Age-Old Wisdom meets Modern Tools
Planting, Growing, and Harvesting Okra
Okra is traditionally a southern U.S. plant that thrives in warm weather. Here’s how to grow okra plants in your own garden!
Okra is easy to grow and use and looks lovely throughout the growing season due to its beautiful flowers. It’s also rich in vitamin A and low in calories, which makes it a great addition to your diet.
When to Plant Okra
- You can start okra seeds indoors in peat pots under full light 3 to 4 weeks before the last spring frost date.
- In warmer areas, you can also start okra directly in your garden 3 to 4 weeks before the last spring frost date as long as you cover the plants with a cold frame or grow tunnel until the weather warms up fully. Make sure that the covering is 2 to 3 feet tall so that the plants have room to grow.
- If you do not start your okra plants early, wait until there is stable, warm weather. You can plant okra in the garden when the soil has warmed to about 65° or 70°F—the warmer, the better.
Choosing and Preparing a Planting Site
- As a warm-weather crop, okra appreciates full sun.
- Okra is adaptable and will grow in most soils, though it performs best in well-drained soil that’s rich in organic matter.
- Soil should ideally be on the acidic side, with a pH between 5.8 and 7.0.
How to Plant Okra
- If you are planting okra transplants, be sure to space them 1 to 2 feet apart to give them ample room to grow.
- Plant okra seeds about ½ to 1 inch deep and 12 to 18 inches apart in a row. You can soak the seeds overnight in tepid water to help speed up germination.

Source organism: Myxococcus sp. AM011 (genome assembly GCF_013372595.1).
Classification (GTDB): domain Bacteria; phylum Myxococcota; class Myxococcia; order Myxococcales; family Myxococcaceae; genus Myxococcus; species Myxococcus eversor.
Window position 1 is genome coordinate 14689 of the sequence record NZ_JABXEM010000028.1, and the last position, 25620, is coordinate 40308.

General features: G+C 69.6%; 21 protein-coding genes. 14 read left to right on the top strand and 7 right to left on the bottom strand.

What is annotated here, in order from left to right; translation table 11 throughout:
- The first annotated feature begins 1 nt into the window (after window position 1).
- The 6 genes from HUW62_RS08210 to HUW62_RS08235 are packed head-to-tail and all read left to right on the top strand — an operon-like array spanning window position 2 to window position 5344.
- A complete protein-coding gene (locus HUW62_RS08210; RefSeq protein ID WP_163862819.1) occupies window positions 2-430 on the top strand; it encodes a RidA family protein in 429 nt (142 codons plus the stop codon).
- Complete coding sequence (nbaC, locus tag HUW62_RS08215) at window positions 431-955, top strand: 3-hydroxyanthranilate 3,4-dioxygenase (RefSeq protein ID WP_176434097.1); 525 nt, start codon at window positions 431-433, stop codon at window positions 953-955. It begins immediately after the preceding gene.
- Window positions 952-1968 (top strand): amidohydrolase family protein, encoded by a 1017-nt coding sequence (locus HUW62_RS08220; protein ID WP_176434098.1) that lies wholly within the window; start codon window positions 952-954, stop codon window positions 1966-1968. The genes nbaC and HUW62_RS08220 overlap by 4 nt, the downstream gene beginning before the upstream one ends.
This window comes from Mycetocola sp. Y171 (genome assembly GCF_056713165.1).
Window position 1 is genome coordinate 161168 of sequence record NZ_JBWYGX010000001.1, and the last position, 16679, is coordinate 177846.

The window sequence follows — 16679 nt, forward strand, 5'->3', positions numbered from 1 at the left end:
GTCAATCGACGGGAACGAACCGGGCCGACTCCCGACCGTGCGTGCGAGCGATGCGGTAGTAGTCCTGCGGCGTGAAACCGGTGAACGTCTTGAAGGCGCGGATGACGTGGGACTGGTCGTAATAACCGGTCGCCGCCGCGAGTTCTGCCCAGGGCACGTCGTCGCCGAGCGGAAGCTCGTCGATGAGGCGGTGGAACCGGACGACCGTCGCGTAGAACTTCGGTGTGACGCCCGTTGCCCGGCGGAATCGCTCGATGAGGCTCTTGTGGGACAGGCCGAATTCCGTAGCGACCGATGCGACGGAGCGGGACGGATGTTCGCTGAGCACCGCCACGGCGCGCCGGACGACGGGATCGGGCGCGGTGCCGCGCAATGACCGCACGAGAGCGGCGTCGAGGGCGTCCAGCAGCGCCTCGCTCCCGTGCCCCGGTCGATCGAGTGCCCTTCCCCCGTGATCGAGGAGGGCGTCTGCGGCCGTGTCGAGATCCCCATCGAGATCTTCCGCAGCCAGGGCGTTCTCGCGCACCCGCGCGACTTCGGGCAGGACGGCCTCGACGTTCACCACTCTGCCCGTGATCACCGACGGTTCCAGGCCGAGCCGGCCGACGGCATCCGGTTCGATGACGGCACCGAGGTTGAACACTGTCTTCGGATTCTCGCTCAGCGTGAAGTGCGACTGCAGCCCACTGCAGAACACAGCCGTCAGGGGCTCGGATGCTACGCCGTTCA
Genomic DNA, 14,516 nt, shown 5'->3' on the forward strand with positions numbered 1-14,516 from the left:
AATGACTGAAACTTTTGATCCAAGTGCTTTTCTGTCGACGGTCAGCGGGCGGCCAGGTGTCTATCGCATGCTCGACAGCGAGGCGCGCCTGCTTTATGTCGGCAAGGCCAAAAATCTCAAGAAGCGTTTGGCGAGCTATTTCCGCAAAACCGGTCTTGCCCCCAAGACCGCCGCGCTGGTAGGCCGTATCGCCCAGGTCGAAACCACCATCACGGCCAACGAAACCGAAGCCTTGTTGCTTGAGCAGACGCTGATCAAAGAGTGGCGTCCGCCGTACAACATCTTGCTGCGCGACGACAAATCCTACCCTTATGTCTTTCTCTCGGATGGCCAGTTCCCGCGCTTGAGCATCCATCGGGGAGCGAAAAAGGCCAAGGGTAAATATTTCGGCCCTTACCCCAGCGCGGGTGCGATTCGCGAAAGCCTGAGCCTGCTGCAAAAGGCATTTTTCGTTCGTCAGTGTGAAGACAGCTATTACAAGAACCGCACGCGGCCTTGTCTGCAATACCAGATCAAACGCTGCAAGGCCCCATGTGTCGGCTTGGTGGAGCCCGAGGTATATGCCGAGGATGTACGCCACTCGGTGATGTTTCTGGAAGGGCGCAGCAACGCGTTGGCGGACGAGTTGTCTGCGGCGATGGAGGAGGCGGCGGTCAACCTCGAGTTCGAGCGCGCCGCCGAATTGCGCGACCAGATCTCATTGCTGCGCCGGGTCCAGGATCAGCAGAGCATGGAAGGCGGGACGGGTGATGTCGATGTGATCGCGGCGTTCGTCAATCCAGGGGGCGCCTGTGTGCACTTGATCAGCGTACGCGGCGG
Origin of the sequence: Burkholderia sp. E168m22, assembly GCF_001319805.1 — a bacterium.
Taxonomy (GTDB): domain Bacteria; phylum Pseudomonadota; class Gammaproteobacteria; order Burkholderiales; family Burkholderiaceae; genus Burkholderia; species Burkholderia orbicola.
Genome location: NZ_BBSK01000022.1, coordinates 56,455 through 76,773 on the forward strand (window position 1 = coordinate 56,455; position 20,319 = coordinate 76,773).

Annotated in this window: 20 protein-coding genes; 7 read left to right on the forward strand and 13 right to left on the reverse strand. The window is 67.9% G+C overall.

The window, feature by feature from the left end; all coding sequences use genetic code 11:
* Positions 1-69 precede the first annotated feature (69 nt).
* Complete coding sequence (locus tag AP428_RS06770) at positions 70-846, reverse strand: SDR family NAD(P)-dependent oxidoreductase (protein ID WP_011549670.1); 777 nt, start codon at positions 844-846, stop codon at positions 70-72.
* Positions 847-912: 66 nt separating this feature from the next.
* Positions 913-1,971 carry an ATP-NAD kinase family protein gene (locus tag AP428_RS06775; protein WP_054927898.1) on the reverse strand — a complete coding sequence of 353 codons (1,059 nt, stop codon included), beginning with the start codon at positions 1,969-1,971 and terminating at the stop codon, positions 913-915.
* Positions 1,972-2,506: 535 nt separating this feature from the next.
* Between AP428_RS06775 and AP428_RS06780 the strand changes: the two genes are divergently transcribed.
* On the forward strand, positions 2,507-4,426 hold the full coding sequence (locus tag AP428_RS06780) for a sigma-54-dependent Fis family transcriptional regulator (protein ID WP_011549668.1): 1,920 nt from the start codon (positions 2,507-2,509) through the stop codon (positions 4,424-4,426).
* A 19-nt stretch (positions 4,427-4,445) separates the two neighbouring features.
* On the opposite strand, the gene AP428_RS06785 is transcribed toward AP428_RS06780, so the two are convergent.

- Okra plants are tall, so space out the rows 3 to 4 feet apart.
How to Grow Okra
- Eliminate weeds when the plants are young, then mulch heavily to prevent more weeds from growing. Apply a layer of mulch 2 to 3 inches high.
- You should side-dress the plants with 10-10-10, aged manure, or rich compost (½ pound per 25 feet of row). You could also apply a balanced liquid fertilizer monthly. Learn more about soil amendments and preparing soil for planting.
- When the seedlings are about 3 inches tall, thin the plants so that they are 12 to 18 inches apart, if they aren’t already.
- Keep the plants well watered throughout the summer months; 1 inch of water per week is ideal, but use more if you are in a hot, arid region.
- After the first harvest, remove the lower leaves to help speed up production.
How to Harvest Okra
- The first harvest will be ready about 2 months after planting.
- Harvest the okra when it’s about 2 to 3 inches long. Harvest it every other day.
- Cut the stem just above the cap with a knife; if the stem is too hard to cut, the pod is probably too old and should be tossed.
- Wear gloves and long sleeves when cutting the okra because most varieties are covered with tiny spines that will irritate your skin, unless you have a spineless variety. Do not worry: this irritation will not happen when you eat them.
How to Store Okra
- To store okra, put the uncut and uncooked pods into freezer bags and keep them in the freezer. You can then prepare the okra any way you like throughout the winter months.
- You can also can okra to have it throughout the winter.
- ‘Annie Oakley II’, which takes 52 days to mature and has spineless pods. It grows to about 4.5 feet tall.
- ‘Park’s Candelabra Branching’, which is a base-branching okra plant. This type of branching makes picking easy.
- ‘Cajun Delight’, which has spineless, dark-green pods and grows to about 4 feet tall.
- ‘Louisiana Green Velvet’ is good for big areas; it is vigorous and its plants grow to be 6 feet tall. It is also smooth and spineless.
Wit & Wisdom
- Okra is sometimes called “lady’s fingers” thanks to the vegetable’s long, slender shape.
Okra can be consumed in a number of ways—raw, pickled, stir-fried—you name it!